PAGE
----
The federal government of the United States (U.S. federal government) is the national government of the United States, a constitutional republic in North America, composed of 50 states, one district, Washington, D.C. (the nation's capital), and several territories.
Jakob Ludwig Felix Mendelssohn Bartholdy (3 February 1809 4 November 1847), born and widely known as Felix Mendelssohn, was a German composer, pianist, organist and conductor of the early romantic period.
Ferdinand David (19 June 181018 July 1873) was a German virtuoso violinist and composer.
Fernand-Léonce-Émile Pelloutier (1 October 1867, Paris – 13 March 1901, Sèvres) was a French anarchist and syndicalist.
The First Indochina War (generally known as the Indochina War in France, and as the Anti-French Resistance War in Vietnam) began in French Indochina on 19 December 1946, and lasted until 20 July 1954.
The First Lady of the United States (FLOTUS) is the title held by the hostess of the White House, usually the wife of the President of the United States, concurrent with the President's term in office.
Rodolfo Páez Ávalos, popularly known as Fito Páez (born 13 March 1963), is an Argentine popular rock and roll pianist, lyricist, singer-songwriter and film director.
Flavia Cacace-Mistry (born 13 March 1980) is an Italian professional dancer.
Sir Francis Henry Dillon Bell (31 March 1851 – 13 March 1936) was a New Zealand lawyer and politician who served as the Prime Minister of New Zealand from 10 to 30 May 1925.
Franklin Delano Roosevelt Sr. (January 30, 1882 – April 12, 1945), often referred to by his initials FDR, was an American statesman and political leader who served as the 32nd President of the United States from 1933 until his death in 1945.
Franz König (3 August 1905 – 13 March 2004) was an Austrian Cardinal of the Catholic Church.
The Friday of Sorrows is a solemn pious remembrance of the sorrowful Blessed Virgin Mary on the Friday before Palm Sunday held in the fifth week of Lent (formerly called "Passion Week").
Fritz Busch (13 March 1890 – 14 September 1951) was a German conductor.
The Fugitive Slave Law or Fugitive Slave Act was passed by the United States Congress on September 18, 1850, as part of the Compromise of 1850 between Southern slave-holding interests and Northern Free-Soilers.
was the eldest son of the Japanese regent (Kampaku) Fujiwara no Tadazane and a member of the politically powerful Fujiwara clan.
Fulgencio Batista y Zaldívar (born Rubén Zaldívar; January 16, 1901 – August 6, 1973) was the elected President of Cuba from 1940 to 1944, and U.S.-backed dictator from 1952 to 1959, before being overthrown during the Cuban Revolution.
Furdjel Narsingh (born 13 March 1988 in Amsterdam) is a Dutch professional footballer who plays as a Winger SC Cambuur.
Garson Kanin (November 24, 1912 – March 13, 1999) was an American writer and director of plays and films.
Geeta Basra (born 13 March 1984) is an Indian actress who has appeared in Bollywood films.
George Rose III (born 13 March 1983) is an Australian former professional rugby league footballer.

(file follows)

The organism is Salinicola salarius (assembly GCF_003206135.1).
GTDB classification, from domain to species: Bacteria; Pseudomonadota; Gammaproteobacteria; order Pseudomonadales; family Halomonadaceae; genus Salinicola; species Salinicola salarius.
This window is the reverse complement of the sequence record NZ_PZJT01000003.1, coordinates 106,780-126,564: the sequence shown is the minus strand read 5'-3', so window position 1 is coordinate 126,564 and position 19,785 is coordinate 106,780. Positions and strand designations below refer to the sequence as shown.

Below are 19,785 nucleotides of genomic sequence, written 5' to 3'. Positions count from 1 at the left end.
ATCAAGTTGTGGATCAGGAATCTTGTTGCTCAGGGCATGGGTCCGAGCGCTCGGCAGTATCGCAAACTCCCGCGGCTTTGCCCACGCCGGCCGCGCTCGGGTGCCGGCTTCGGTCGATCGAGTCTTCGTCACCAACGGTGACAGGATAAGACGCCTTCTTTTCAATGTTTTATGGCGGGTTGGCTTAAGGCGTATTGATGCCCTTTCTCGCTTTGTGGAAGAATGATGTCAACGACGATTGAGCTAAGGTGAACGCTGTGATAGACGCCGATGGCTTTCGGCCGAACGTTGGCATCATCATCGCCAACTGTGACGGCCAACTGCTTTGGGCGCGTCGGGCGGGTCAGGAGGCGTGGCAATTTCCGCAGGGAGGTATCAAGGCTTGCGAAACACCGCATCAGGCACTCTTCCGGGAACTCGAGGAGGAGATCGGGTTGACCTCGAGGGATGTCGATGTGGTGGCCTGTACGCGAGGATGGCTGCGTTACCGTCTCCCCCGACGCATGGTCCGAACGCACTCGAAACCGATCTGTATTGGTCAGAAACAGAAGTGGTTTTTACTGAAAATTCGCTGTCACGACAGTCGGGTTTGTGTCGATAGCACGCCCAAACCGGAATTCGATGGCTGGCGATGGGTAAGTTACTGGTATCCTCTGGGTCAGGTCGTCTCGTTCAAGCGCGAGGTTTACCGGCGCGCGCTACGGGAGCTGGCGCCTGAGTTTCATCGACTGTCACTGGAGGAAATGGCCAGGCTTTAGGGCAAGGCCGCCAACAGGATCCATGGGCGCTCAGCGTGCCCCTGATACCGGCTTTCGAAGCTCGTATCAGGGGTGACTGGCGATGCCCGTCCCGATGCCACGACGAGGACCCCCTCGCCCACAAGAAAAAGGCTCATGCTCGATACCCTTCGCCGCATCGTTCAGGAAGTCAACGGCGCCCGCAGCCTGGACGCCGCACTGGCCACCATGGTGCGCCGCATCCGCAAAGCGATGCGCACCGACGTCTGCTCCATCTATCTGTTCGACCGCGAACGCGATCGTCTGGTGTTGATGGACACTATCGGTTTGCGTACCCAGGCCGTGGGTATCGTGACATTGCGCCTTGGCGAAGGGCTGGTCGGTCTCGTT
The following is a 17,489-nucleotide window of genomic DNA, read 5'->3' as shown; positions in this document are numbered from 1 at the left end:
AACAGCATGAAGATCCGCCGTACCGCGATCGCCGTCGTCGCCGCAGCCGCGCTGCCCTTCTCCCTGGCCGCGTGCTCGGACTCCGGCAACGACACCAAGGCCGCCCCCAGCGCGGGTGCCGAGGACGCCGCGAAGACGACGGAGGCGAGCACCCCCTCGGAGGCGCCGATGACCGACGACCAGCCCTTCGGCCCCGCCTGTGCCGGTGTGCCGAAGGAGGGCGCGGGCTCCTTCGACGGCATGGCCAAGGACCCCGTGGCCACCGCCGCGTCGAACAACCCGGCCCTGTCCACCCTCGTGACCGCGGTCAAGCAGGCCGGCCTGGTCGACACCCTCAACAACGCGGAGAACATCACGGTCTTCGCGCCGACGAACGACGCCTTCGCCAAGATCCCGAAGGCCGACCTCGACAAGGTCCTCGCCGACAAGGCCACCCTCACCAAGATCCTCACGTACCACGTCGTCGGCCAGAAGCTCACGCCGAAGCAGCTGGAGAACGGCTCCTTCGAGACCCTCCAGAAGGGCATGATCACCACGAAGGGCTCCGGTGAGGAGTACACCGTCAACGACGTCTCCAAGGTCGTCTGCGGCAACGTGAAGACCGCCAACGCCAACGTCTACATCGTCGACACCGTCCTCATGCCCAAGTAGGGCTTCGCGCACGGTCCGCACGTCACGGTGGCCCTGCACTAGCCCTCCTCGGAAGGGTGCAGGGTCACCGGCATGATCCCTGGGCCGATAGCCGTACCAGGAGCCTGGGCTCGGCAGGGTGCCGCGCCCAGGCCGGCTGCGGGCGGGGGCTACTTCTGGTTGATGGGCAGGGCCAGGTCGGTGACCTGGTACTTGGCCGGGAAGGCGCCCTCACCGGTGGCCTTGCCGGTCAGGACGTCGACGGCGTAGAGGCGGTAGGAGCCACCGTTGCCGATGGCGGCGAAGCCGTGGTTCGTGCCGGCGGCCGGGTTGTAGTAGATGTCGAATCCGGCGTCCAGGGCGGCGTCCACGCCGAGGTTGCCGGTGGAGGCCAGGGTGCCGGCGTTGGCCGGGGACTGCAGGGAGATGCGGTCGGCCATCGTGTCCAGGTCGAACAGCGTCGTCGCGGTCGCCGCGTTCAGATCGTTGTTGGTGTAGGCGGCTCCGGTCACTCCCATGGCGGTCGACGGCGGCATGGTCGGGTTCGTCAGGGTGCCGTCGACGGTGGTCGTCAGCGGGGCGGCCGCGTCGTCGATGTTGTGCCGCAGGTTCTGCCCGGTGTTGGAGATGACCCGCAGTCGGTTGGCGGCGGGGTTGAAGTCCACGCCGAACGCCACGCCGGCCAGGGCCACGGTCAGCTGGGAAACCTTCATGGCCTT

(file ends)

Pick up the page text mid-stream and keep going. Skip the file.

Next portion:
Georges de La Tour (March 13, 1593 – January 30, 1652) was a French Baroque painter, who spent most of his working life in the Duchy of Lorraine, which was temporarily absorbed into France between 1641 and 1648.
Gerald of Mayo (died 13 March 731 AD) is a saint of the Eastern Orthodox Church and Roman Catholic Church.
Gerard Deulofeu Lázaro (born 13 March 1994) is a Spanish professional footballer who plays for Premier League club Watford and the Spain national team.
The German revolutions of 1848–49 (Deutsche Revolution 1848/1849), the opening phase of which was also called the March Revolution (Märzrevolution), were initially part of the Revolutions of 1848 that broke out in many European countries.
Giorgos or George Seferis (Γιώργος Σεφέρης), the pen name of Georgios Seferiades (Γεώργιος Σεφεριάδης; – September 20, 1971), was a Greek poet-diplomat.
Glenne Aimee Headly (March 13, 1955 – June 8, 2017) was an American actress.
Gold is a chemical element with symbol Au (from aurum) and atomic number 79, making it one of the higher atomic number elements that occur naturally.
Good Friday is a Christian holiday celebrating the crucifixion of Jesus and his death at Calvary.
The Governor of North Dakota is the head of the executive branch of North Dakota's state government and serves as the commander-in-chief of the state's military forces.
Grand-Bassam is a town in south-eastern Ivory Coast, lying east of Abidjan.
The Great Depression was a severe worldwide economic depression that took place mostly during the 1930s, beginning in the United States.
Grenada is a sovereign state in the southeastern Caribbean Sea consisting of the island of Grenada and six smaller islands at the southern end of the Grenadines island chain.
Grigory Solomonovich Pomerants (also: Grigorii or Grigori, Григо́рий Соломо́нович Помера́нц, 13 March 1918, Vilnius – 16 February 2013, Moscow) was a Russian philosopher and cultural theorist.
Guantanamo Bay Naval Base (Base Naval de la Bahía de Guantánamo), officially known as Naval Station Guantanamo Bay or NSGB (also called GTMO because of the abbreviation of Guantanamo or Gitmo because of the common pronunciation of this word by the U.S. military), is a United States military base located on 120 square kilometres (45 sq mi) of land and water at Guantánamo Bay, Cuba, which the U.S. leased for use as a coaling station and naval base in 1903 for $2,000 in gold per year until 1934, when the payment was set to match the value in gold in dollars; in 1974, the yearly lease was set to $4,085.